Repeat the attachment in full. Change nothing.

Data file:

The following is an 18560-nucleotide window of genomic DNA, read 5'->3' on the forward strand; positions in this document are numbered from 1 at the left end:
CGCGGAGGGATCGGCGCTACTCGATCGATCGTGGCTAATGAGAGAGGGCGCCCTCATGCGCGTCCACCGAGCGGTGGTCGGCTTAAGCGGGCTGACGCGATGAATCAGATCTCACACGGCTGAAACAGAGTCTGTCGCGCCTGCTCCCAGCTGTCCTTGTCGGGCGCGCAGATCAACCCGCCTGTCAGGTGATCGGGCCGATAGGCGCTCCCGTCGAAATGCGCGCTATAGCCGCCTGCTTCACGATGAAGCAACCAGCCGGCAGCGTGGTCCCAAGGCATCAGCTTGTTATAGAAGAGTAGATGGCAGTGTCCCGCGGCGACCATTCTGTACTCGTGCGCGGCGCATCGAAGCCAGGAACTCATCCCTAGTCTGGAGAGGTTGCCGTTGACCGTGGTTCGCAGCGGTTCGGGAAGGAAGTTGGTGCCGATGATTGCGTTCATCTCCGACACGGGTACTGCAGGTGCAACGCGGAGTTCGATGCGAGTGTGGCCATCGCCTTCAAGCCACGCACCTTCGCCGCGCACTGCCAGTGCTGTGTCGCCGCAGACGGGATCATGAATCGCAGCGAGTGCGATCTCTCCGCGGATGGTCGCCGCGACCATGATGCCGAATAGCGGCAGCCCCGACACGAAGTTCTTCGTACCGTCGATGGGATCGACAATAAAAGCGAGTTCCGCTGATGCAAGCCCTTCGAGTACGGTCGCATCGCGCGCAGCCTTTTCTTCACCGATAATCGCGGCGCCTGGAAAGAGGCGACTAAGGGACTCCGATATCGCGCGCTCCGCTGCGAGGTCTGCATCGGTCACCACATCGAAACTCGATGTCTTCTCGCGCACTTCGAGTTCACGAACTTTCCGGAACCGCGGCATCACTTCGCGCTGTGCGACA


The following is an 18560-nucleotide window of genomic DNA, read 5'->3' on the forward strand; positions in this document are numbered from 1 at the left end:
CGCGGAGGGATCGGCGCTACTCGATCGATCGTGGCTAATGAGAGAGGGCGCCCTCATGCGCGTCCACCGAGCGGTGGTCGGCTTAAGCGGGCTGACGCGATGAATCAGATCTCACACGGCTGAAACAGAGTCTGTCGCGCCTGCTCCCAGCTGTCCTTGTCGGGCGCGCAGATCAACCCGCCTGTCAGGTGATCGGGCCGATAGGCGCTCCCGTCGAAATGCGCGCTATAGCCGCCTGCTTCACGATGAAGCAACCAGCCGGCAGCGTGGTCCCAAGGCATCAGCTTGTTATAGAAGAGTAGATGGCAGTGTCCCGCGGCGACCATTCTGTACTCGTGCGCGGCGCATCGAAGCCAGGAACTCATCCCTAGTCTGGAGAGGTTGCCGTTGACCGTGGTTCGCAGCGGTTCGGGAAGGAAGTTGGTGCCGATGATTGCGTTCATCTCCGACACGGGTACTGCAGGTGCAACGCGGAGTTCGATGCGAGTGTGGCCATCGCCTTCAAGCCACGCACCTTCGCCGCGCACTGCCAGTGCTGTGTCGCCGCAGACGGGATCATGAATCGCAGCGAGTGCGATCTCTCCGCGGATGGTCGCCGCGACCATGATGCCGAATAGCGGCAGCCCCGACACGAAGTTCTTCGTACCGTCGATGGGATCGACAATAAAAGCGAGTTCCGCTGATGCAAGCCCTTCGAGTACGGTCGCATCGCGCGCAGCCTTTTCTTCACCGATAATCGCGGCGCCTGGAAAGAGGCGACTAAGGGACTCCGATATCGCGCGCTCCGCTGCGAGGTCTGCATCGGTCACCACATCGAAACTCGATGTCTTCTCGCGCACTTCGAGTTCACGAACTTTCCGGAACCGCGGCATCACTTCGCGCTGTGCGACA